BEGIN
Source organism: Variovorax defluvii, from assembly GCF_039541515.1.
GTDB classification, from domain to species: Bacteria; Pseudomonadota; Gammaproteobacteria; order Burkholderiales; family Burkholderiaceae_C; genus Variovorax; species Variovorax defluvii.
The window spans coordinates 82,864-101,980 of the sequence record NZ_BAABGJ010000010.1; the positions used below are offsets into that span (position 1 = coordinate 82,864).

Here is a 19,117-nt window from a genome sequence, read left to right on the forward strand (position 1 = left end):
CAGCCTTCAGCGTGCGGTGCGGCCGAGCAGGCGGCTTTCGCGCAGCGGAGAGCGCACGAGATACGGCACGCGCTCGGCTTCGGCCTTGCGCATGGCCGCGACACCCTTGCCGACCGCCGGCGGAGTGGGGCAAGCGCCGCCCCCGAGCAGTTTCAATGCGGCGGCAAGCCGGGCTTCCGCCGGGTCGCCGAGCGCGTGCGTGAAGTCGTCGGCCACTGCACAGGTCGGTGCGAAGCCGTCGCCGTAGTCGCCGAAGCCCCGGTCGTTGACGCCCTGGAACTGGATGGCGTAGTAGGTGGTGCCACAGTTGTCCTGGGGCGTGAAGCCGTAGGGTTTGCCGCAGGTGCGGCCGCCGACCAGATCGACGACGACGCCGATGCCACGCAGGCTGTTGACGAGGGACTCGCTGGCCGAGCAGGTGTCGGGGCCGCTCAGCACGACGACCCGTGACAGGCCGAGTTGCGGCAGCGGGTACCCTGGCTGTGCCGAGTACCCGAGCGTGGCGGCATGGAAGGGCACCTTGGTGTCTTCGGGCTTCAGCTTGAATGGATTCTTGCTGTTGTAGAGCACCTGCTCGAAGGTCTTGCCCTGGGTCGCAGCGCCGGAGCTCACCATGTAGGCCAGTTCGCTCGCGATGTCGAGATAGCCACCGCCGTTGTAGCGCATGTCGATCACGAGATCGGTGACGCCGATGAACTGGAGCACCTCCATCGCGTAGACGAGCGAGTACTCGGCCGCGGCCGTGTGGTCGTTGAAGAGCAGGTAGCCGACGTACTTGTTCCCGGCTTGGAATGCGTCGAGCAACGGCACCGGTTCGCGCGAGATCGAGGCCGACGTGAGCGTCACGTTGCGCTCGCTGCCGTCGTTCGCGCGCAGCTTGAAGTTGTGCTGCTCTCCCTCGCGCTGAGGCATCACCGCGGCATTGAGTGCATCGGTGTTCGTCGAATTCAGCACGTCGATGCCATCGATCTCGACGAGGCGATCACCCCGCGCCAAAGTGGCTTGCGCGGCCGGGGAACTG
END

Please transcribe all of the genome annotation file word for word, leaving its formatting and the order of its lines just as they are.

Source organism: Variovorax defluvii, from assembly GCF_039541515.1.
GTDB classification, from domain to species: Bacteria; Pseudomonadota; Gammaproteobacteria; order Burkholderiales; family Burkholderiaceae_C; genus Variovorax; species Variovorax defluvii.
The window spans coordinates 82,864-101,980 of the sequence record NZ_BAABGJ010000010.1; the positions used below are offsets into that span (position 1 = coordinate 82,864).

Here is a 19,117-nt window from a genome sequence, read left to right on the forward strand (position 1 = left end):
CAGCCTTCAGCGTGCGGTGCGGCCGAGCAGGCGGCTTTCGCGCAGCGGAGAGCGCACGAGATACGGCACGCGCTCGGCTTCGGCCTTGCGCATGGCCGCGACACCCTTGCCGACCGCCGGCGGAGTGGGGCAAGCGCCGCCCCCGAGCAGTTTCAATGCGGCGGCAAGCCGGGCTTCCGCCGGGTCGCCGAGCGCGTGCGTGAAGTCGTCGGCCACTGCACAGGTCGGTGCGAAGCCGTCGCCGTAGTCGCCGAAGCCCCGGTCGTTGACGCCCTGGAACTGGATGGCGTAGTAGGTGGTGCCACAGTTGTCCTGGGGCGTGAAGCCGTAGGGTTTGCCGCAGGTGCGGCCGCCGACCAGATCGACGACGACGCCGATGCCACGCAGGCTGTTGACGAGGGACTCGCTGGCCGAGCAGGTGTCGGGGCCGCTCAGCACGACGACCCGTGACAGGCCGAGTTGCGGCAGCGGGTACCCTGGCTGTGCCGAGTACCCGAGCGTGGCGGCATGGAAGGGCACCTTGGTGTCTTCGGGCTTCAGCTTGAATGGATTCTTGCTGTTGTAGAGCACCTGCTCGAAGGTCTTGCCCTGGGTCGCAGCGCCGGAGCTCACCATGTAGGCCAGTTCGCTCGCGATGTCGAGATAGCCACCGCCGTTGTAGCGCATGTCGATCACGAGATCGGTGACGCCGATGAACTGGAGCACCTCCATCGCGTAGACGAGCGAGTACTCGGCCGCGGCCGTGTGGTCGTTGAAGAGCAGGTAGCCGACGTACTTGTTCCCGGCTTGGAATGCGTCGAGCAACGGCACCGGTTCGCGCGAGATCGAGGCCGACGTGAGCGTCACGTTGCGCTCGCTGCCGTCGTTCGCGCGCAGCTTGAAGTTGTGCTGCTCTCCCTCGCGCTGAGGCATCACCGCGGCATTGAGTGCATCGGTGTTCGTCGAATTCAGCACGTCGATGCCATCGATCTCGACGAGGCGATCACCCCGCGCCAAAGTGGCTTGCGCGGCCGGGGAACTG